“But what about the tax advantages?” I asked. 
“Unlike many employees whose work hours are more or less fixed,” she replied, “you can offset the tax advantage of a 401K by working a few extra hours a week.  In effect you are paying the taxes now so that you won’t have to pay them in the future.  30 years from now you won’t remember the extra hours you worked.  You will have more control of your retirement funds.  Who knows what Congress will decide to do with IRAs and 401Ks 30 years from now?” 
“But,” I asked, “I’ll be in a lower tax bracket when I’m retired and I’ll pay less taxes on the money I take out of my IRA or 401K.”
“That’s true.  But there is the matter of how a tax rate feels.  When you are 75 years old and are on a fixed income, believe me, a 10% income tax rate feels like 20% or 30%.  At a 10% tax rate, you have to take over $1100 out of your IRA or 401K to net $1000 to meet your expenses.  At that age, you are very conscious of your dwindling savings.  In your 30s, 40s and 50s, you can command more money for your labor than you can in your 60s, 70s and 80s.   You can work a little extra now in order to buy peace of mind later and hopefully avoid having to get a part time job in your 70s to make ends meet.”


The Adam Smith Institute Blog at the Christian Science Monitor carried a financial story about pensions in Hungary that had several misconceptions.  The Christian Science Monitor, while noted for its reporting in other areas, is not a financial publication.  The Washington Examiner then linked to this blog and it went around the internet as a case of “European countries taking private pensions”.  If this were the case, I knew I would find the story as a prominent feature in the Financial Times, the leading source of financial news in Europe, or in the Wall St. Journal, the leading source of financial news on this side of the Atlantic.  If this were true, then this is pretty big news to the bond market.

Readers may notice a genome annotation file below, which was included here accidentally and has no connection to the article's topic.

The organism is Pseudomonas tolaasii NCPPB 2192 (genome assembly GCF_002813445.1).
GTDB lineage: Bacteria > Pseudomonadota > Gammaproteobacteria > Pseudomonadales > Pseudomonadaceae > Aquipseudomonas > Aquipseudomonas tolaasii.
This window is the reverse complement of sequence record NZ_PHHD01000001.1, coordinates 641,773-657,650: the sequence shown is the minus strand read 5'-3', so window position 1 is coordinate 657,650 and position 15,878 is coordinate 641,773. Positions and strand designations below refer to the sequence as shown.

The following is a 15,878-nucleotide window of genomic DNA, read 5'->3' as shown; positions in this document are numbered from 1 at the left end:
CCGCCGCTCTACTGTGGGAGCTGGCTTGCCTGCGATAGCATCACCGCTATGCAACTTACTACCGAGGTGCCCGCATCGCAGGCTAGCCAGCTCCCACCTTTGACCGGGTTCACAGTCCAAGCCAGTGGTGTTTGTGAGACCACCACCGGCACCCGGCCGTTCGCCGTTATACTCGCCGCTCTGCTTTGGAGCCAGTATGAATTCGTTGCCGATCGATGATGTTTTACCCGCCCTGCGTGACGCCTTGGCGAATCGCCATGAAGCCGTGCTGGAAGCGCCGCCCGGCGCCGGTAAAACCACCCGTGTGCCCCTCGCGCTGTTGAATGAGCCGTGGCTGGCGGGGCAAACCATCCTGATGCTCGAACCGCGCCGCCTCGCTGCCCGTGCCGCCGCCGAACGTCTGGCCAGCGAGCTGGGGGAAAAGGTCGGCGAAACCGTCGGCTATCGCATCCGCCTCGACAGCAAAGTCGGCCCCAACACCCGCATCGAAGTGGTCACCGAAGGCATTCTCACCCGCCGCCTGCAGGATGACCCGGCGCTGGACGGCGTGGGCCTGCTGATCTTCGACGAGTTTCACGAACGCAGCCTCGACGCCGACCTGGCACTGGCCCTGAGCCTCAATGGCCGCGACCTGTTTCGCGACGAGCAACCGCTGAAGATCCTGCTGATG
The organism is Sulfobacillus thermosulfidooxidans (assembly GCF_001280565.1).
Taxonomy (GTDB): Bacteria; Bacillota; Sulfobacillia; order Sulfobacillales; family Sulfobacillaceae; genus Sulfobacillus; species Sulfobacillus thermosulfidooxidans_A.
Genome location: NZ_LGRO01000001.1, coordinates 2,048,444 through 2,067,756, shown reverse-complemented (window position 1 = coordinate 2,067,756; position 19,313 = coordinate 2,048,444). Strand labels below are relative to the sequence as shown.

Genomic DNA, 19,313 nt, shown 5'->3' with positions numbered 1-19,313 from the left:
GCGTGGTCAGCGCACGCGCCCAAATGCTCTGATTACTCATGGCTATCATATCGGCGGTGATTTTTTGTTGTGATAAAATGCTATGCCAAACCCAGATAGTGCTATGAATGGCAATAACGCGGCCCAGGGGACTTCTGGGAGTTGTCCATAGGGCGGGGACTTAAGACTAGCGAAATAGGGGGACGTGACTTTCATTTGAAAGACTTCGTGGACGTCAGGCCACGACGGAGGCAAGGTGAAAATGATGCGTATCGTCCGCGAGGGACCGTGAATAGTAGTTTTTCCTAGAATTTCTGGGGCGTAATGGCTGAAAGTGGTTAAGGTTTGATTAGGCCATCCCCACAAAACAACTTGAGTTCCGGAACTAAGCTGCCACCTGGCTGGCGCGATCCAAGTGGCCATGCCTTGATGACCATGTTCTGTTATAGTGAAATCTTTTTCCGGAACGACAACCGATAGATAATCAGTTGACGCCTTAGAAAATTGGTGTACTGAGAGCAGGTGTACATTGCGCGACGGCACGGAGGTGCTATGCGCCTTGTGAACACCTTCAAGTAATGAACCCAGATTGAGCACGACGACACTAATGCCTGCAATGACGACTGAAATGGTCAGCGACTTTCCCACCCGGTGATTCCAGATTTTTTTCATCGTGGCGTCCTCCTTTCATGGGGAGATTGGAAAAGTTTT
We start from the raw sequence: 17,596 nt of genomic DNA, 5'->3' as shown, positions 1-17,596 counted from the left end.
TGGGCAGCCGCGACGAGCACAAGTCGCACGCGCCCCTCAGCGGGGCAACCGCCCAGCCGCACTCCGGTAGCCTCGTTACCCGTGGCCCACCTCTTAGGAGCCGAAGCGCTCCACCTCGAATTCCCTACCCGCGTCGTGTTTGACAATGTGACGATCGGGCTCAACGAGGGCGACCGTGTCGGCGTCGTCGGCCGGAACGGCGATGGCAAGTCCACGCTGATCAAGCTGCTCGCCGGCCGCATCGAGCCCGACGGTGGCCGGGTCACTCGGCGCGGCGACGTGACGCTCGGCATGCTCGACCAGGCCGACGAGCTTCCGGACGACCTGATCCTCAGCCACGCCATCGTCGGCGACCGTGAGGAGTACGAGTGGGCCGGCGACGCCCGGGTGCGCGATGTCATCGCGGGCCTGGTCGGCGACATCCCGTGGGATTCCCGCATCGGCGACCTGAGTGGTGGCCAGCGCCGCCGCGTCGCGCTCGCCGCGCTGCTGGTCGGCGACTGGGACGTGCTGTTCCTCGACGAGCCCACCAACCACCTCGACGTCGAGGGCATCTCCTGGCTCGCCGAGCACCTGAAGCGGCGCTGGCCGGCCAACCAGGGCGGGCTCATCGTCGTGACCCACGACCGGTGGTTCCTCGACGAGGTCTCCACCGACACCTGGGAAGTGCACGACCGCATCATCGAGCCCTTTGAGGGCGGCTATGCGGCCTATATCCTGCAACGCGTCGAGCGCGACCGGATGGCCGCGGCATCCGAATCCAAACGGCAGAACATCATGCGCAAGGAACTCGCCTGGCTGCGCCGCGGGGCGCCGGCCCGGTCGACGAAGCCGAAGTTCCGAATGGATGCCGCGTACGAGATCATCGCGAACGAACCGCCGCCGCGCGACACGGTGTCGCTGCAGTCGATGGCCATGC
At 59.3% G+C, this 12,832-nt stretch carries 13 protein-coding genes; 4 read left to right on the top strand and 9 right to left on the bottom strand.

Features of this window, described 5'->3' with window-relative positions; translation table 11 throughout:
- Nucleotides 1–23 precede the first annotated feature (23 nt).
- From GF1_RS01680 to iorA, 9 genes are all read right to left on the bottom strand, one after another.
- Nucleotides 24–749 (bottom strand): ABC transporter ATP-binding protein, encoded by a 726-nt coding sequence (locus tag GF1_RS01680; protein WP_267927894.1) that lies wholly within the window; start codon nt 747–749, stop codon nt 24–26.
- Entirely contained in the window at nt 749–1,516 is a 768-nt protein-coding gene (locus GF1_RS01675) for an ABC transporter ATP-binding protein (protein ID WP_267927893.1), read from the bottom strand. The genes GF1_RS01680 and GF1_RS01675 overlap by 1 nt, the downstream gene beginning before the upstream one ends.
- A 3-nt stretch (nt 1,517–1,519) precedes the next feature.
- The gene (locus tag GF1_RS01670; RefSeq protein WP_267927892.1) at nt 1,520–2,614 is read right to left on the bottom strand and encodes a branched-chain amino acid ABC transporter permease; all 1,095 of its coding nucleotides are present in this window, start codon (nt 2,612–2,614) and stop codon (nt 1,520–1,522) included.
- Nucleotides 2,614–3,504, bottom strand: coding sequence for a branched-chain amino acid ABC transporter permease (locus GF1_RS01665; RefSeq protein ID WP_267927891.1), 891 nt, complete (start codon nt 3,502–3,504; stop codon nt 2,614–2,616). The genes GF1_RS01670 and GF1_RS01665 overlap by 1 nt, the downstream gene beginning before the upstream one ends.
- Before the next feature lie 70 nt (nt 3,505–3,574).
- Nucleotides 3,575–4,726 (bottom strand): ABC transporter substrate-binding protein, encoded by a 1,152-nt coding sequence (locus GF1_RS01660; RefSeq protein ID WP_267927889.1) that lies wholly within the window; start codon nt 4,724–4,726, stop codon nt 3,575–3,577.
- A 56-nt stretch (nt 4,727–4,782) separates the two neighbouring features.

At a Wall St. Journal blog, a reporter gave a more complete description of the transition which Hungary is planning.  Here is an excerpt. Emphasis added by me.

Hungarians will have until Jan. 31, 2011, to decide whether they opt to return fully to the state’s pay-as-you-go pension regime. Only the private pension fund members who wish to remain in their respective pension funds will need to express their wish. Those who don’t do that will automatically return to the state scheme.

“They have two options: they either stay or decide to return, [and] both decisions have their consequences,” [Economy Minister Gyorgy] Matolcsy said at a press conference in parliament after a government meeting.

The assets of those who decide to return to the state scheme will be kept in individual accounts and will remain inheritable by the spouse, Mr. Matolcsy said.

Hungary has a hybrid social security scheme similar to what George Bush proposed about 6 years ago.  Designed to encourage people to save for retirement, some of each person’s social security taxes could be invested in private pension funds.  The private pension fund is supposed to generate a return that will provide 30% of a retirees pension payment (Social Security check, in the U.S.) and Hungary supplies 70% of the pension payment.  Here’s the kernel of this story:  Hungary had promised to make up or “top off” a retiree’s pension, i.e. pay more than 70%, if the retirees private plan had not made the returns necessary to supply 30% of the full scheduled monthly pension payment the retiree was due.  Hungary can no longer promise to “top up” pension payments above the 70%.  What happened?